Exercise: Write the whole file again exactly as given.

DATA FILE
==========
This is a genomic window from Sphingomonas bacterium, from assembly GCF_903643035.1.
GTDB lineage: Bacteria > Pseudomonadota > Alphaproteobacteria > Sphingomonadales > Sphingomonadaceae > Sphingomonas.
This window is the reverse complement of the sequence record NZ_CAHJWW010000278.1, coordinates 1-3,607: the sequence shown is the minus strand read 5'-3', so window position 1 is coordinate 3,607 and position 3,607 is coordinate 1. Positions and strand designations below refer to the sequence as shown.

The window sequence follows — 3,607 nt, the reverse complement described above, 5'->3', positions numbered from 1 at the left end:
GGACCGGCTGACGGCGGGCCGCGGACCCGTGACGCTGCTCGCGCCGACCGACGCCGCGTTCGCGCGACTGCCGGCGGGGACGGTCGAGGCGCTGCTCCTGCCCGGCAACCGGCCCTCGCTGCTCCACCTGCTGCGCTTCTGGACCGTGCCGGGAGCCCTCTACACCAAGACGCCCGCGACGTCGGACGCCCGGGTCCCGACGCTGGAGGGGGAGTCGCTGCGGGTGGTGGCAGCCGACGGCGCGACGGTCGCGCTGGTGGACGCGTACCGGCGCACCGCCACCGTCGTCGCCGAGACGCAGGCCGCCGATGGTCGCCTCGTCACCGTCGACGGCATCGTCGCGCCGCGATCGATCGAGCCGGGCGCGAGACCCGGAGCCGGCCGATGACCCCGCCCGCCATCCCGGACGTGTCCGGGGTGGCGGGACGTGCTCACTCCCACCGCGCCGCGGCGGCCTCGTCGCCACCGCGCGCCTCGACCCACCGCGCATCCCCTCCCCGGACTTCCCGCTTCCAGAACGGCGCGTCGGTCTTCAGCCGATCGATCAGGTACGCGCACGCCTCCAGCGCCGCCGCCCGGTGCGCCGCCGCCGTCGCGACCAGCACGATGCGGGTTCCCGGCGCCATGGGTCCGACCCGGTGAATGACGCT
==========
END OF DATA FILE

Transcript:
This is a genomic window from Sphingomonas bacterium, from assembly GCF_903643035.1.
GTDB lineage: Bacteria > Pseudomonadota > Alphaproteobacteria > Sphingomonadales > Sphingomonadaceae > Sphingomonas.
This window is the reverse complement of the sequence record NZ_CAHJWW010000278.1, coordinates 1-3,607: the sequence shown is the minus strand read 5'-3', so window position 1 is coordinate 3,607 and position 3,607 is coordinate 1. Positions and strand designations below refer to the sequence as shown.

The window sequence follows — 3,607 nt, the reverse complement described above, 5'->3', positions numbered from 1 at the left end:
GGACCGGCTGACGGCGGGCCGCGGACCCGTGACGCTGCTCGCGCCGACCGACGCCGCGTTCGCGCGACTGCCGGCGGGGACGGTCGAGGCGCTGCTCCTGCCCGGCAACCGGCCCTCGCTGCTCCACCTGCTGCGCTTCTGGACCGTGCCGGGAGCCCTCTACACCAAGACGCCCGCGACGTCGGACGCCCGGGTCCCGACGCTGGAGGGGGAGTCGCTGCGGGTGGTGGCAGCCGACGGCGCGACGGTCGCGCTGGTGGACGCGTACCGGCGCACCGCCACCGTCGTCGCCGAGACGCAGGCCGCCGATGGTCGCCTCGTCACCGTCGACGGCATCGTCGCGCCGCGATCGATCGAGCCGGGCGCGAGACCCGGAGCCGGCCGATGACCCCGCCCGCCATCCCGGACGTGTCCGGGGTGGCGGGACGTGCTCACTCCCACCGCGCCGCGGCGGCCTCGTCGCCACCGCGCGCCTCGACCCACCGCGCATCCCCTCCCCGGACTTCCCGCTTCCAGAACGGCGCGTCGGTCTTCAGCCGATCGATCAGGTACGCGCACGCCTCCAGCGCCGCCGCCCGGTGCGCCGCCGCCGTCGCGACCAGCACGATGCGGGTTCCCGGCGCCATGGGTCCGACCCGGTGAATGACGCT